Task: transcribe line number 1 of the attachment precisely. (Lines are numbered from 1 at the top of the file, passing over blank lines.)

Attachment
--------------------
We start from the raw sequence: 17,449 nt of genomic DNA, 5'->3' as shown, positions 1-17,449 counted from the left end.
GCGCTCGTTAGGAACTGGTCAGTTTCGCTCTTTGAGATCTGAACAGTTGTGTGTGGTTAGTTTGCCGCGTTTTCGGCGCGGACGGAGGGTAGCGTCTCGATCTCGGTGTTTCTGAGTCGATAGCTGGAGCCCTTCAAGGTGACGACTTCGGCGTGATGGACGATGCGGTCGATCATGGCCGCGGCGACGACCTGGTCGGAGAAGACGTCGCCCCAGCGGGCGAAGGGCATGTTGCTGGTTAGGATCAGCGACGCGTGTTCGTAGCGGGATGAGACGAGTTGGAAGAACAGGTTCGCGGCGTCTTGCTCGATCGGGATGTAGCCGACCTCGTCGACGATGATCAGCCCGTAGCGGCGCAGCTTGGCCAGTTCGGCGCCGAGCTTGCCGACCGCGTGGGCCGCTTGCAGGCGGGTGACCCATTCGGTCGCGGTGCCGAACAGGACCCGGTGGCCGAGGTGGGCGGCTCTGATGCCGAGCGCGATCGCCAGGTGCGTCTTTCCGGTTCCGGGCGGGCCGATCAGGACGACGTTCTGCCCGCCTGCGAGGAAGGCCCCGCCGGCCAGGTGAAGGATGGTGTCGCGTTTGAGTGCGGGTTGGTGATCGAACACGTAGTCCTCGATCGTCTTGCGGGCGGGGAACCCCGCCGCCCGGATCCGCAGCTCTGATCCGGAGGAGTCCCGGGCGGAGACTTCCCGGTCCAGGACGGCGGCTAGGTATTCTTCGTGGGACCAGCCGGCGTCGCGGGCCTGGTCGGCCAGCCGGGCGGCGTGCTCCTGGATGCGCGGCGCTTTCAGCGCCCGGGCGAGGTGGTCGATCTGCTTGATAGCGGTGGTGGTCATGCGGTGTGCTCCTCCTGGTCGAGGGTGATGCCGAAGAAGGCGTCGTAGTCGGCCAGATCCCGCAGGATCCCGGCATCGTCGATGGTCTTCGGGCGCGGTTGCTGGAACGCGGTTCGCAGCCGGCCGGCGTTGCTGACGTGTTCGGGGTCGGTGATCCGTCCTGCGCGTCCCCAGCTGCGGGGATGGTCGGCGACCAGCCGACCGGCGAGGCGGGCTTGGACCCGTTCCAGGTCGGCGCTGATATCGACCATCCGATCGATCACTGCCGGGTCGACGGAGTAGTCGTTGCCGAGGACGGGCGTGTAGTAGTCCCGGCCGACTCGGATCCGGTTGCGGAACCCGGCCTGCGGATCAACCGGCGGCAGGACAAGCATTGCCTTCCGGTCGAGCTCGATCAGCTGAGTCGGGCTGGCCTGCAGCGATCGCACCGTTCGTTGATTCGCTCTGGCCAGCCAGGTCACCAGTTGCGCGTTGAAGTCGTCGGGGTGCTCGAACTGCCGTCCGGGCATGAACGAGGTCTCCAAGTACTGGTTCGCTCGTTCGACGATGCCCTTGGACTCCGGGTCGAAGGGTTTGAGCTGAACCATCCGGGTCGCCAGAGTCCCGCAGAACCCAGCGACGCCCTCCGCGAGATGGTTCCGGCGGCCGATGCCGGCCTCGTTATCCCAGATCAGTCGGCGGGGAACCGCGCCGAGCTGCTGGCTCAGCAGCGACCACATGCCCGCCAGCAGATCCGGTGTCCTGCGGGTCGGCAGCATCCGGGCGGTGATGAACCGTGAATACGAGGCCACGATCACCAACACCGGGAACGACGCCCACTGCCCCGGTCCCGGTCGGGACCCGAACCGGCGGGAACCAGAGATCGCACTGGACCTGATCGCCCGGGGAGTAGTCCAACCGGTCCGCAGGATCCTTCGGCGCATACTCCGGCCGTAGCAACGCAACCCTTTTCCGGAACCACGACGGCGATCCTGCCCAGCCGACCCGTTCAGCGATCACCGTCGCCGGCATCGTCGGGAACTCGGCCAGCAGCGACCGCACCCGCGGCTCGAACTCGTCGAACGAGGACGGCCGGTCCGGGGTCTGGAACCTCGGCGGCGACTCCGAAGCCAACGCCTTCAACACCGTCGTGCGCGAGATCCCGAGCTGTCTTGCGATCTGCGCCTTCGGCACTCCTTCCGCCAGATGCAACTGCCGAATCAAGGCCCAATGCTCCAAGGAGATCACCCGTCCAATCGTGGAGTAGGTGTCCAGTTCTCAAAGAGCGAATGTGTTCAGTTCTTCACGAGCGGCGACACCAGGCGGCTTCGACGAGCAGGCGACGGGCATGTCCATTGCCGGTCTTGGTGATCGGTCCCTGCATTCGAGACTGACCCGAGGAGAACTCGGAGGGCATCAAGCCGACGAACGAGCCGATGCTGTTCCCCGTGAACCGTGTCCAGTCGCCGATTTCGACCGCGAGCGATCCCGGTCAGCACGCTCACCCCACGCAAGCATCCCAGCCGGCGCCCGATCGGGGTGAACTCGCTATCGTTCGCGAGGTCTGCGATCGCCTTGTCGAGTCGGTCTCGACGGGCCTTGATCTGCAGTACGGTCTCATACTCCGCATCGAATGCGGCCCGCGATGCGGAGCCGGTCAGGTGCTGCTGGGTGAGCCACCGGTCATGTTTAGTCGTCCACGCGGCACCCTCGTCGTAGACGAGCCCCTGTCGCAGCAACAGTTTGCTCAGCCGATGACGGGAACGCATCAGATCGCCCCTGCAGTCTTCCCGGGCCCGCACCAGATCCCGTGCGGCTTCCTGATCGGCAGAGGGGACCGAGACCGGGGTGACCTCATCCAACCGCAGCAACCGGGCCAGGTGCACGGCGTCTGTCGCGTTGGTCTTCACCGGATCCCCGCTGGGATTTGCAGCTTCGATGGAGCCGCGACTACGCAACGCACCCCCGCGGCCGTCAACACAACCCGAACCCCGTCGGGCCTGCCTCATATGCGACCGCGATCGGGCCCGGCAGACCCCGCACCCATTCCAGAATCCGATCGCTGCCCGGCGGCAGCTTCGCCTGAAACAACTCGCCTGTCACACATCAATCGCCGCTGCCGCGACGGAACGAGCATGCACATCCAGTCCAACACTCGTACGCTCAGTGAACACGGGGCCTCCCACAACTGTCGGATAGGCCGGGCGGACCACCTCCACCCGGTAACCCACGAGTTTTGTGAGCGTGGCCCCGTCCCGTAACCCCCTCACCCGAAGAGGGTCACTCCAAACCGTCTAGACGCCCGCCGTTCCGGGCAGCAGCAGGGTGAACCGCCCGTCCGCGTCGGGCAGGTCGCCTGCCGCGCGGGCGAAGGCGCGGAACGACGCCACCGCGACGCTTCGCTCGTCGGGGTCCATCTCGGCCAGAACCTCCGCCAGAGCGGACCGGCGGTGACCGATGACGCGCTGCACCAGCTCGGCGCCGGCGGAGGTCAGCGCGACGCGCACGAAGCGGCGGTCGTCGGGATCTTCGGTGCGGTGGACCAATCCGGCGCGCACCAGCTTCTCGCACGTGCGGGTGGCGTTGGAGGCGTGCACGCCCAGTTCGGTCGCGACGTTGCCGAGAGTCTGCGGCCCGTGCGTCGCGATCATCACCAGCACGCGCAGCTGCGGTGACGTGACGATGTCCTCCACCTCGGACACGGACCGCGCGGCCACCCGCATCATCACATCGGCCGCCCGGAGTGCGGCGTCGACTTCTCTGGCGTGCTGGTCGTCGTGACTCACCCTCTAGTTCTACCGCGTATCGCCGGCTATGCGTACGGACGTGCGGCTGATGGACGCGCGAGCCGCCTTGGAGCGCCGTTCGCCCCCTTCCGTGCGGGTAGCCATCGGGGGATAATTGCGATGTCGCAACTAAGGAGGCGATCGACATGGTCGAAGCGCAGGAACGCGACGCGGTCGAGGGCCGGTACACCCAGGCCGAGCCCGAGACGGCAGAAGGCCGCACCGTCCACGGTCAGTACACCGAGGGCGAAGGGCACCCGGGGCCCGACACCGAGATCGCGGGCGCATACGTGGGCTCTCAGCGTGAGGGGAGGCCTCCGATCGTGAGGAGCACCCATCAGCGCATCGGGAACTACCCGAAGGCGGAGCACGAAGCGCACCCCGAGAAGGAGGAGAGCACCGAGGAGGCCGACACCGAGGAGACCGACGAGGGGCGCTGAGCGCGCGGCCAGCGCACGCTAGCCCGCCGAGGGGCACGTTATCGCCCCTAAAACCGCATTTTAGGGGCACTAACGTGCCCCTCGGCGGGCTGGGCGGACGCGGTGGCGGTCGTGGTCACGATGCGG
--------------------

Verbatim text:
We start from the raw sequence: 17,449 nt of genomic DNA, 5'->3' as shown, positions 1-17,449 counted from the left end.